Apple's patent FIGS. 3A-3B below illustrate a proximity and a contact, respectively, between a first body part and a second body part.
Apple's patent FIGS. 7A-7B illustrate an example system for detection of a skin-to-skin gesture. In particular, FIGS. 7A-7B illustrate a slide gesture between a first finger and a second finger.
Apple notes that in some examples, the first wearable device (#708A) can be disposed at or near (within a threshold distance of) the base of the thumb (#702, e.g., at or near the base of the metacarpal bone). In some examples, the second wearable device (#708B) can be disposed at or near the base of index finger (#704, e.g., at or near the base of the metacarpal bone). In some examples, the first wearable device can be a finger cuff and the second wearable device can be a ring. In some examples, the first and second wearable devices can be implemented as part of a VR glove.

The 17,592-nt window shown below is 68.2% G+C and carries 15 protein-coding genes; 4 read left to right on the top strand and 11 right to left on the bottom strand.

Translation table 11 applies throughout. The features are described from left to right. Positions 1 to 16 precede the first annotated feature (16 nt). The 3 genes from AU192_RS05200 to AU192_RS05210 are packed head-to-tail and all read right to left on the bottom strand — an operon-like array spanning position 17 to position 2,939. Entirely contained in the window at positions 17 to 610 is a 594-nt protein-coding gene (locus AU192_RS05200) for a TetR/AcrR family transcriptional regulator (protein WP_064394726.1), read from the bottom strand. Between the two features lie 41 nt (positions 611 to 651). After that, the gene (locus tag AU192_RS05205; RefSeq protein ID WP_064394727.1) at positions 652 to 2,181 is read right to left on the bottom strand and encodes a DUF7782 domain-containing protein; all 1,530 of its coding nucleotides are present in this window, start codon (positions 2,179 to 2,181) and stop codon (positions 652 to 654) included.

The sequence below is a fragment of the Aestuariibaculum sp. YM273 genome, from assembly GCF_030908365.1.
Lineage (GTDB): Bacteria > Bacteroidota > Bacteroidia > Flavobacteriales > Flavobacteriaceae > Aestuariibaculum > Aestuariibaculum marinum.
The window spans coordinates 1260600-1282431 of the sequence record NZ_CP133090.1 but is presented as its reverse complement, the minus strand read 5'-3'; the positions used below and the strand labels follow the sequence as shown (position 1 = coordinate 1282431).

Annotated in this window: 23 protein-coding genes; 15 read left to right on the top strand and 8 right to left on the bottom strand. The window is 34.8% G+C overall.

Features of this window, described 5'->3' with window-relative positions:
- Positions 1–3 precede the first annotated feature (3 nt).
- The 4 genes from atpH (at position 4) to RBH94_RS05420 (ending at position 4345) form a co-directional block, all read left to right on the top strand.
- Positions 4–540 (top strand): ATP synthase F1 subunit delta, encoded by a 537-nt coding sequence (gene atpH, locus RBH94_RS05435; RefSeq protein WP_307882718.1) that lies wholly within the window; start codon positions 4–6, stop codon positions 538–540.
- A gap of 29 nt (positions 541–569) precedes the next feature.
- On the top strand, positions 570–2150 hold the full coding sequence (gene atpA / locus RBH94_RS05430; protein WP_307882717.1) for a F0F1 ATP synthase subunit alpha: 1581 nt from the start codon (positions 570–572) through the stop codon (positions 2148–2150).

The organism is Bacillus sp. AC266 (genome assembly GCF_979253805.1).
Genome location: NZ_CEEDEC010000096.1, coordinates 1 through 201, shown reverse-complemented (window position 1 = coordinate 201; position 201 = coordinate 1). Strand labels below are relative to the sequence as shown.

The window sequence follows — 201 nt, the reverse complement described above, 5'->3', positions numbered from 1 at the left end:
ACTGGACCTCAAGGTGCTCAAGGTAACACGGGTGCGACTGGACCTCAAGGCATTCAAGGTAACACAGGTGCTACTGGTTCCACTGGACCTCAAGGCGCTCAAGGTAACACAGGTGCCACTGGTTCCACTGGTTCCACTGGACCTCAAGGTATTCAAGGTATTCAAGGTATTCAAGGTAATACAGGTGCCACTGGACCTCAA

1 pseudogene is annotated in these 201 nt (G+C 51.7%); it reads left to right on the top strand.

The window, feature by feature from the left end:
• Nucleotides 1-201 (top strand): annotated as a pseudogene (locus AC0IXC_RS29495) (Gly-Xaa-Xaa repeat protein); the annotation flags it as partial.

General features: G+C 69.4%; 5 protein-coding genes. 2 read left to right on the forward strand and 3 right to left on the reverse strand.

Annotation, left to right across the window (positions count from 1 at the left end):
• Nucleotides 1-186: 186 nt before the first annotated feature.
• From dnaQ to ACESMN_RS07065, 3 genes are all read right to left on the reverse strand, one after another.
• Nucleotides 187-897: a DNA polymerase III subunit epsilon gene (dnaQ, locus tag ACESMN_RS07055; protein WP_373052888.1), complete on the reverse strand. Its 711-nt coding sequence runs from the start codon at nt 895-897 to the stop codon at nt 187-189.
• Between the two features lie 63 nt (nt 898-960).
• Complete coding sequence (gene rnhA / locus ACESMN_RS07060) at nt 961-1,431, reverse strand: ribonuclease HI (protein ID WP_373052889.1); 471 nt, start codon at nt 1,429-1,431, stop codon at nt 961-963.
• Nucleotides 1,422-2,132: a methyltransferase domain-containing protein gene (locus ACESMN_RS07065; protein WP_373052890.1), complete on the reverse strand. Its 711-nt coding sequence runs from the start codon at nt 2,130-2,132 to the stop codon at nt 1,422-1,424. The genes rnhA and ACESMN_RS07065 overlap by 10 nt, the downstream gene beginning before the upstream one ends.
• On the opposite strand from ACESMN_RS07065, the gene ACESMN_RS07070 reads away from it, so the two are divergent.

The actions can include, but are not limited to, moving an object such as a cursor or pointer, scrolling or panning, adjusting control settings, opening a file or document, viewing a menu, making a selection, executing instructions, operating a peripheral device connected to the host device, answering a telephone call, placing a telephone call, terminating a telephone call, changing the volume or audio settings, storing information related to telephone communications such as addresses, frequently dialed numbers, received calls, missed calls, logging onto a computer or a computer network, permitting authorized individuals access to restricted areas of the computer or computer network, loading a user profile associated with a user's preferred arrangement of the computer desktop, permitting access to web content, launching a particular program, encrypting or decoding a message, and/or the like.
For more details, review Apple's granted patents 11,397,466 and 11,397,468.
Michael Beyhs: Prototyping Engineer | Touch and Sensing Incubation
Scott Krueger: Engineering Manager – Firmware
Wes Zuber: Sensing HW Incubation Engineer